“All we have to do is break the shackles that chain the energies of our people, and India’s economy will record a quantum leap and move into a new, higher orbit of growth, competitiveness and productivity.” These were the words of the Late industrialist, Dhirubhai Ambani, who was one of the leading lights of the Indian Corporate world, keen on making India a super power one day.
Ameliorating technology has been the sign of most of the developed nations, be it USA, China, Germany or Japan. Developed nations make the most out of technology. It has not only raised the gross domestic product (GDP) of the nations but also improved the employment opportunities for its people. All the developed nations, today, are setting up firms or outsourcing some of their jobs to different nations wherein the manpower is cheap and manufacturing costs are meagre which prove to be a boost to their economy.
One such revolutionary movement initiated by the Prime Minister of India, Narendra Modi, was named, “MAKE IN INDIA”. The ‘Make in India’ campaign was an open invitation to all the developed countries to initiate investments in India which was not only a step for India’s development but it also promoted India’s work force and technology to make and manufacture goods for the developed nations. This novel thought would not only prove to be a catalyst to the growth of our country but it also had new prospects of plummeting the intense unemployment rates which was myriad. The different realms of hospitality, tourism, aviation, textiles, IT, automobiles were the prime targets.
Many expectations have been set from this campaign which includes the increasing employment opportunities to 114 million, the foreign direct investment (FDI) and the gross domestic product (GDP). India’s FDI is expected to rise from $23.7 billion to $40 billion, the GDP from 14% to 25% till 2022. These results are expected provided we have the necessary infrastructure and resources to achieve them.
As of now, one year down the line from the initiative of the campaign, Indian government has seen growth in the different sectors of electronics, defence, aviation, railways and automobiles. The investment increased in electronics with Foxconn playing a major role in setting up 10-12 more facilities in India and assuring the manufacture of IPhone at a cheaper rate, Mercedes Benz taking a further step in increasing the manufacture of luxury buses and its new model of CDI C200 by 60%. The railways have imported 20 coaches of innovative idea for fast inter-city travel and is planning to manufacture 275 coaches of the same which is bolstering the FDI by Rs2,500 crores. In the aviation sector, Airbus has invested in restructuring its organisation in India, so did Pratt and Whitney by increasing the economy to $4 billion.
It’s been a year now since India initiated the idea of a technological revolution, but there has been a standstill in the campaign because the expected the numbers aren’t meeting. To prosper, there are some basic requirements which are considered essential by the investing countries. They include the standards, accreditation and technology without which investment in our country would be erratic. To build confidence in the super powers India needs to show that it is capable of achieving the technological efficiencies which includes accuracy, reliability, response time and flexibility to the cost of production and also the assured quality.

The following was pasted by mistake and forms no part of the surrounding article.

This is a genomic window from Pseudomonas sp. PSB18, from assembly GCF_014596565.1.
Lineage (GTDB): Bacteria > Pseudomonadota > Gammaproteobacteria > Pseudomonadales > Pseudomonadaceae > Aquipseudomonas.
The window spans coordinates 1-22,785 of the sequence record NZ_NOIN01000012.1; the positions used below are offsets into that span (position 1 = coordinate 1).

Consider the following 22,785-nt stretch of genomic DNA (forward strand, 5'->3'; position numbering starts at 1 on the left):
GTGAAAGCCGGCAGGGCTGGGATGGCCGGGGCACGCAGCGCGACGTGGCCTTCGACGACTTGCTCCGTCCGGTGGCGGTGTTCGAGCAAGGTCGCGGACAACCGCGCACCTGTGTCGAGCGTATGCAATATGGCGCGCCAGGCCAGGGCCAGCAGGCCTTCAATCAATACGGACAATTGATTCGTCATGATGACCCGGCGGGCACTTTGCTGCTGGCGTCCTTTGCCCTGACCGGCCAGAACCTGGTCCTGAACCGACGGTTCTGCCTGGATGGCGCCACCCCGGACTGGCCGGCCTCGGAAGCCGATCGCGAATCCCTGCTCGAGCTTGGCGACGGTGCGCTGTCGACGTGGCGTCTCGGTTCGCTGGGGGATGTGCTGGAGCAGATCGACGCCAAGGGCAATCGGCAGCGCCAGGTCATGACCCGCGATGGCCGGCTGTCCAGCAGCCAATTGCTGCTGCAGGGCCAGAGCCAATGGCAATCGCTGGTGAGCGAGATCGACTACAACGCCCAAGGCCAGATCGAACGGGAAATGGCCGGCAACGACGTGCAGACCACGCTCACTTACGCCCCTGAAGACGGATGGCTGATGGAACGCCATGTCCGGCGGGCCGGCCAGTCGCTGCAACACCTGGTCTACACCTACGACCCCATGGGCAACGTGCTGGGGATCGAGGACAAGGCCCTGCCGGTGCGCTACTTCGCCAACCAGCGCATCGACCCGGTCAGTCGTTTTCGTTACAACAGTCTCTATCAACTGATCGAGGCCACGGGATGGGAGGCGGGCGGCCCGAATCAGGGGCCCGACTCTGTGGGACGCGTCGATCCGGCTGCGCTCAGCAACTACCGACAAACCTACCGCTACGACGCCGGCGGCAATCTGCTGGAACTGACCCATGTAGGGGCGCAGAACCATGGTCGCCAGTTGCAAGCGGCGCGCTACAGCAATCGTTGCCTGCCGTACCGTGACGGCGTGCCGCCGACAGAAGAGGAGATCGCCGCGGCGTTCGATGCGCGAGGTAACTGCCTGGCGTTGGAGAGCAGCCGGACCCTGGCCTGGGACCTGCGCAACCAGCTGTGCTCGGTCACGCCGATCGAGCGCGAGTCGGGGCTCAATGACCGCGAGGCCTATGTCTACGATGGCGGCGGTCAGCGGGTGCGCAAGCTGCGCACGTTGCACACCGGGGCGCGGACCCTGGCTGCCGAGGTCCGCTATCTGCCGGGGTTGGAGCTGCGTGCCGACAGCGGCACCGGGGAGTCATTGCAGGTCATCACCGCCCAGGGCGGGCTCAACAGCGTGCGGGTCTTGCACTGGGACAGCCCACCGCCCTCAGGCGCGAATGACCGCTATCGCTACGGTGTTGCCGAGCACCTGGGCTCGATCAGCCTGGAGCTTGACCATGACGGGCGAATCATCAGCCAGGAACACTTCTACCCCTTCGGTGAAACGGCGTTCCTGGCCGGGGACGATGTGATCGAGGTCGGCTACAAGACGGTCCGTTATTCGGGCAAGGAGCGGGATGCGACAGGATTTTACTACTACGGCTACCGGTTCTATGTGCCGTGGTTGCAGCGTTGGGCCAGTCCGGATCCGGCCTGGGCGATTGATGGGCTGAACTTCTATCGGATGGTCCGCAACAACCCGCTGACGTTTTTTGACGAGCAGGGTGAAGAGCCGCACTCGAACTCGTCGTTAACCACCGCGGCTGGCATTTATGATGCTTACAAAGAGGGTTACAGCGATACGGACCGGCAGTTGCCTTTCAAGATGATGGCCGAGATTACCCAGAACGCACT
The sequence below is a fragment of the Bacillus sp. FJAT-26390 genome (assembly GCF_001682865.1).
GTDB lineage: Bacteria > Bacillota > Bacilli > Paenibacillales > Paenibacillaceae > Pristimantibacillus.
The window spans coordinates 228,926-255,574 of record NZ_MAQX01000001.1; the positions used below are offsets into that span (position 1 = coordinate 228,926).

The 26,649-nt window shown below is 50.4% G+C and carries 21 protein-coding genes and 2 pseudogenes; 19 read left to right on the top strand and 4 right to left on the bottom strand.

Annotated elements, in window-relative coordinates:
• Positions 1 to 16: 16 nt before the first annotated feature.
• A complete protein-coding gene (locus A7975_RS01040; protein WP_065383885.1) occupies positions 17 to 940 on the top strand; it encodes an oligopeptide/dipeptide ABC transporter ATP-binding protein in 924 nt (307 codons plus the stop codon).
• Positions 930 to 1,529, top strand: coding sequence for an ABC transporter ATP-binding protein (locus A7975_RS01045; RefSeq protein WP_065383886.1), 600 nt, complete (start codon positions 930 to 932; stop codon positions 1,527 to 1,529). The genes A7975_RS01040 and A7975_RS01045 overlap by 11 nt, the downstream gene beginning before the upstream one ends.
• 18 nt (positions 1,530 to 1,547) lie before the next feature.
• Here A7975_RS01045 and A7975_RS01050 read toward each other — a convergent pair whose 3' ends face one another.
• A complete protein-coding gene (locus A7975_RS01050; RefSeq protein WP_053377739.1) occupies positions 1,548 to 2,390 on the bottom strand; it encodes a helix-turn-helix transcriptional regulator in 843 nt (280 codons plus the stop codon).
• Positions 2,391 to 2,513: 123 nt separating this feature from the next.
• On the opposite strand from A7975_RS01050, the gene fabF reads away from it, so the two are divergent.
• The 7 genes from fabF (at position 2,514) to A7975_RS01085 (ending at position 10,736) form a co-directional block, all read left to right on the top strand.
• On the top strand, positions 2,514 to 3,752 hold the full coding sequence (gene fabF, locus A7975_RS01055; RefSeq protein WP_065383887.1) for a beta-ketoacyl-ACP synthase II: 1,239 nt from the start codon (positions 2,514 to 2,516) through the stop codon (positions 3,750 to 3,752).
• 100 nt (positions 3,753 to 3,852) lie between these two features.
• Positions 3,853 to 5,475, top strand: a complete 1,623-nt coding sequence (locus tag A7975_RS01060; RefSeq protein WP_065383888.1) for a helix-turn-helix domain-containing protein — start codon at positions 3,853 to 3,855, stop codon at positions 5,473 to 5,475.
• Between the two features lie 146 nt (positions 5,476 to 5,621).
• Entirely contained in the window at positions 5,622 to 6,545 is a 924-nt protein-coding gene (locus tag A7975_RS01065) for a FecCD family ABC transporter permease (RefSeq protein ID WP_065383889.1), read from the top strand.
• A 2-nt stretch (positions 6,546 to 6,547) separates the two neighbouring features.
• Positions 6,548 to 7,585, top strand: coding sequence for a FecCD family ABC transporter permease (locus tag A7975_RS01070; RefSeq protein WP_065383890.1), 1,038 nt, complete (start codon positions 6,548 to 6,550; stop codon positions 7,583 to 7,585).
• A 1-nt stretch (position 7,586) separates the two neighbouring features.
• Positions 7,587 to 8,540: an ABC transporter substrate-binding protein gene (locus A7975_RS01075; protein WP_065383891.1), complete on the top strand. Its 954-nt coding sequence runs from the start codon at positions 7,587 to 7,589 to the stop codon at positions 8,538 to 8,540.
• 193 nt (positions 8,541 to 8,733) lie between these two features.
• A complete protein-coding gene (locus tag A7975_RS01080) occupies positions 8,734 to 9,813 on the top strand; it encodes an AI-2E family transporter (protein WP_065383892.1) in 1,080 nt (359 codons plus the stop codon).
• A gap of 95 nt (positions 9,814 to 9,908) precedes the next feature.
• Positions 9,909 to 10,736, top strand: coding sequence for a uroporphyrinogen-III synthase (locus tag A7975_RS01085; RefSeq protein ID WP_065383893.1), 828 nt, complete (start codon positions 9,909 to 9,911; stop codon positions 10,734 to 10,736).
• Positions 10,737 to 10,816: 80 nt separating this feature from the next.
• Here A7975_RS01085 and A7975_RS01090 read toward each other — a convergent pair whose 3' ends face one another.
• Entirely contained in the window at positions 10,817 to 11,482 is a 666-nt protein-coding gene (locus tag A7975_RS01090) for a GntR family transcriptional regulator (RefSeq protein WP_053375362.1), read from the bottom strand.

In aerospace companies, there is a need to prove that they have the required standard and technology to meet the desired result of manufacturing which includes accuracy in the range of micrometres which is to the extent of 0.000001. Unless and until we have such highly efficient and precise machinery and necessary technology to produce such components and carry out further research, we won’t have half of what it takes to reach where the World’s Super powers are now.
It is quality which we trust in the products of the foreign countries which would lack if India becomes a paradigm like China in the manufacturing sector. People should have the trust in the quality of the goods that are manufactured by India. This would be possible only if we have the resources and the necessary technologies to produce such zero defect products with maximum efficiency and accuracy.
This can be achieved only if we build or invest in some technological necessities which include machines, alternative technologies, research, and qualitative and quantitative analysis of manufacturing process. Only then we will be able to contest with the super powers. Along with technology and machinery, some basic rules of Kaizen and Six Sigma techniques which include waste management and value stream mapping are necessary to achieve success.
India has plethora of talent and knowledge for making the best out of the resources to rule the world. Take examples of the CEO’s of elite companies like Google, Microsoft, Infosys, PepsiCo, who are all of Indian origin. This can be achieved only if our government invests in the different sectors of the industry and provides the necessary technology and more so that machines and technology become our strength instead of our shortcoming. A revolution would then be inevitable and we would be able to witness the results of our efforts in the near future. Ultimately, we would be out there, along with the super powers of the world as a developed nation that flew above its ‘developing’ status in merely half of the expected time. A nation with minimum dependence on other countries, maximum global value and highest level of research, we would be.
Then, the “Golden Bird” and a Super Power, we will be, indeed.